In Holy Communion, we are reminded of Christ’s sacrifice for us and are invited to give ourselves in like manner to one another. The sacred meal is nourishment for a sacred vocation. In fact, for Luther, the sacrament has no meaning without this: “For the sacrament has no blessing and significance unless love grows daily and so changes a person that he is made one with all others,” he writes. At the table, a community is fed and formed for service in the world. The sacrament’s significance does not end at the table where we eat but extends into the world in which we live — a world we shape by our witness to the hospitality of God, who welcomes all to the table. It is a somber meal of penitent reflection and a celebratory feast of new beginnings.
This season, as we have prepared for the arrival of Christ, it may be easy to see Christmas as the end, the culmination of what has gone before, rather than as the beginning, the inauguration of what is to come. But the coming of Christmas is not merely the end of Advent. It is the start of the life of the church in the world. Freed from sin and death by Jesus Christ, it is the beginning of the servitude we choose — service of the world in gratitude for the grace we have received. It is a celebration of the freedom to join with others at the table and the freedom to concern ourselves wholly with the needs of our neighbors. In Advent, the church is created to be part of the re-creation of the world begun on Christmas.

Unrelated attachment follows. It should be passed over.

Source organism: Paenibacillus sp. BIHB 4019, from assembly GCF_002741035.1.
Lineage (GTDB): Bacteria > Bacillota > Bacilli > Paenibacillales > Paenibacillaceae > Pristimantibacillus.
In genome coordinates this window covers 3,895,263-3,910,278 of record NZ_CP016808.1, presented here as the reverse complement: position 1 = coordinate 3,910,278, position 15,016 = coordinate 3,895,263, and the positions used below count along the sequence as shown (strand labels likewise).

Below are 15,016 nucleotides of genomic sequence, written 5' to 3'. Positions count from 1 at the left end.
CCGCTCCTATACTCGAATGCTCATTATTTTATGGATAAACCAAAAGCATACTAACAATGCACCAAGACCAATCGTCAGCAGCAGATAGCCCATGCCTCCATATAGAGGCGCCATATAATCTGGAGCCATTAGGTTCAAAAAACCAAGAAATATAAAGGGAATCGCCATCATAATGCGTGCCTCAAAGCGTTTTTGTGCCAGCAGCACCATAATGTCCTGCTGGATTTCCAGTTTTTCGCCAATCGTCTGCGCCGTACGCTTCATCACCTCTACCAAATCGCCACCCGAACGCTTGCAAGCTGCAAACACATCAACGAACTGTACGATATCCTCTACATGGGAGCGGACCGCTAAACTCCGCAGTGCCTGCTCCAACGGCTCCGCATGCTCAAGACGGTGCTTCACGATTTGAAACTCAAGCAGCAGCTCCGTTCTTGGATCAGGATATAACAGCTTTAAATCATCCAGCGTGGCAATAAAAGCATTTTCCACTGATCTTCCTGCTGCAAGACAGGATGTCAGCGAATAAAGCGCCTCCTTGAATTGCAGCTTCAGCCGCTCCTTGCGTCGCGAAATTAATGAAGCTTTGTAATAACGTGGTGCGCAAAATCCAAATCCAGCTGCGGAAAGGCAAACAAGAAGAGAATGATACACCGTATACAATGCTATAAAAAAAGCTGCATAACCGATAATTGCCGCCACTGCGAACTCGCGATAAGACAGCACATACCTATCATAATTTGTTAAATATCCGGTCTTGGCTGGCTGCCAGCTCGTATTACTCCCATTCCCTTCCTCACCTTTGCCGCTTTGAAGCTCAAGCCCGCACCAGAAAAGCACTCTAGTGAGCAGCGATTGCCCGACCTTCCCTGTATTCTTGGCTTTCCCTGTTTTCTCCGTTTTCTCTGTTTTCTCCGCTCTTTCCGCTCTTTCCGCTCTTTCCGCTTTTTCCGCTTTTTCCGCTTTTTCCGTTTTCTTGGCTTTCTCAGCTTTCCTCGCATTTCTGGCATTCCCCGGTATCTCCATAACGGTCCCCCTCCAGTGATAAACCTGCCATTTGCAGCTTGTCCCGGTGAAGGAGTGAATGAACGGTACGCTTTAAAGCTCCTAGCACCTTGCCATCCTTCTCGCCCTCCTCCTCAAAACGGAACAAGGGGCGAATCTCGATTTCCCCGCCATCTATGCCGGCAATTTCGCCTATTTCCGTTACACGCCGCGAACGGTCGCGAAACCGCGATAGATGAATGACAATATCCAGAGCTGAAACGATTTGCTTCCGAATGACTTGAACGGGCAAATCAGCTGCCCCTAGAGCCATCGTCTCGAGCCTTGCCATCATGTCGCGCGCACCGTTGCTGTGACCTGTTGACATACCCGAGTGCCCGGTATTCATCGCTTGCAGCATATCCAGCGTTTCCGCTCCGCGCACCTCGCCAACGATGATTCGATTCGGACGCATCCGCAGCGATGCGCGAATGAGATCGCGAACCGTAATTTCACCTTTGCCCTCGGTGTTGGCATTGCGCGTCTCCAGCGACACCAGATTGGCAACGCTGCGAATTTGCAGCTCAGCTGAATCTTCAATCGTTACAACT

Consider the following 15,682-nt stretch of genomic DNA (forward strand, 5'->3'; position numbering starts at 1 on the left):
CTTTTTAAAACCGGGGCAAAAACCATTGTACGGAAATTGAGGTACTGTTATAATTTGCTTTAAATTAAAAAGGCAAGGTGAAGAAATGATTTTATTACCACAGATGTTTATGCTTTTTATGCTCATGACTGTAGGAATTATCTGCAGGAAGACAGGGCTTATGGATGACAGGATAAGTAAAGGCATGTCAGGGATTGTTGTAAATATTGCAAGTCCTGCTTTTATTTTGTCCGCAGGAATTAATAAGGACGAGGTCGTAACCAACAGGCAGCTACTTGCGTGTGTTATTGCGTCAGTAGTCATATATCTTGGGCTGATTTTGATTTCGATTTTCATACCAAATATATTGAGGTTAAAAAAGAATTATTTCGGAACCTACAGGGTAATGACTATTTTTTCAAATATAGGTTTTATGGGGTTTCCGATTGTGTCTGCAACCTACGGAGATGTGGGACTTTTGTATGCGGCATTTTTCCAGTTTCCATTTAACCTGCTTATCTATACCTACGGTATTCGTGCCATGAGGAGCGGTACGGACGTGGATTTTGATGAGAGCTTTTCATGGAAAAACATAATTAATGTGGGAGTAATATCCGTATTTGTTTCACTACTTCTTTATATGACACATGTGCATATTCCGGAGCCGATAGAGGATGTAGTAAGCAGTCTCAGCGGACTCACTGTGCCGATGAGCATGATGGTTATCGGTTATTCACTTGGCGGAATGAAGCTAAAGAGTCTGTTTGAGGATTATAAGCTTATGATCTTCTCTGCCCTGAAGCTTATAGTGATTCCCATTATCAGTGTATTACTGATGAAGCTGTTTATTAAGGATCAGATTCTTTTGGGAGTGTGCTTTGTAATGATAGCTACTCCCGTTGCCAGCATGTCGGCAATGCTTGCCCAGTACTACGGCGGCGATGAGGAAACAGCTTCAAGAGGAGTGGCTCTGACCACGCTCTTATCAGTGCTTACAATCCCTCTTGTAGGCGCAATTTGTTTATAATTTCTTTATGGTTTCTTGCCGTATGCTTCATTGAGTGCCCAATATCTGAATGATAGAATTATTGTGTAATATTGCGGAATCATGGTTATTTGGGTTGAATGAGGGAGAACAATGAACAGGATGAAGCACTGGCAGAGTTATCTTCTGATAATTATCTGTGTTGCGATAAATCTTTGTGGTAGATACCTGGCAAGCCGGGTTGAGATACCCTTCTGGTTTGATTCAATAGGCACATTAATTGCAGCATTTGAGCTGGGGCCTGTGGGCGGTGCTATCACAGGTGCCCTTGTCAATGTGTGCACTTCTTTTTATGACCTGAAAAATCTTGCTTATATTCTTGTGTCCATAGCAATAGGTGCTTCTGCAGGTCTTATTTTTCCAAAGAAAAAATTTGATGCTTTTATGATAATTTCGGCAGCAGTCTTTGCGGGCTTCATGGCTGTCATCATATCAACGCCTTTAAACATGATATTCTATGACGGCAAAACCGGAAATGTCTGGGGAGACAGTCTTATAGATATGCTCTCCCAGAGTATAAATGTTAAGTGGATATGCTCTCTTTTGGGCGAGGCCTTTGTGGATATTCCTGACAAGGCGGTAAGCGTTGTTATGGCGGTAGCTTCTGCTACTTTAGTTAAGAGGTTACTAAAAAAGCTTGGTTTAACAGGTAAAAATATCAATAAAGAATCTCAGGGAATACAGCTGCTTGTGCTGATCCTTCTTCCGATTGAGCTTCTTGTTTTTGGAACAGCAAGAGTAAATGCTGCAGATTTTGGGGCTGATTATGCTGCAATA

The “reason for the season” is Christ’s birth, certainly. But it is also the creation of the people of Christ, who are called into the world to “do justice, and to love kindness, and to walk humbly with your God” (Micah 6:8).
The guests sit back, satisfied. The plates are scraped clean. The utensils are carefully stowed for the next meal. Now, the work of Christmas begins.
Questions for reflection:
- What memorable meals in your life have brought you into relationship with other people at the table? How did dining together help you become closer to them?
- How does Holy Communion help nourish you for service of others?
- Where is God inviting you to be in the new year?
- How are you renewed for service of the world by the holiday season?
we give you thanks for the many ways you nourish us — with food, with family, with friends, with faith. In you, we are made new to be instruments of your grace in our world. Recall to us the many places of need in our world — places of injustice and violence, of hunger and poverty. Enrich us with love at the tables you set that we may seek justice, love kindness and walk humbly with you into the future you have promised.
In your holy name,
To download this entire Advent study, click on the cover image below. To other congregational resources from ELCA World Hunger, please visit www.elca.org/Resources/ELCA-World-Hunger.
Gifts to ELCA World Hunger are acts of love toward our neighbors living with hunger and poverty both here and around the world. This Advent, join ELCA World Hunger in working toward a just world where all are fed.
Sign up here and receive news, information and the latest resources from ELCA World Hunger.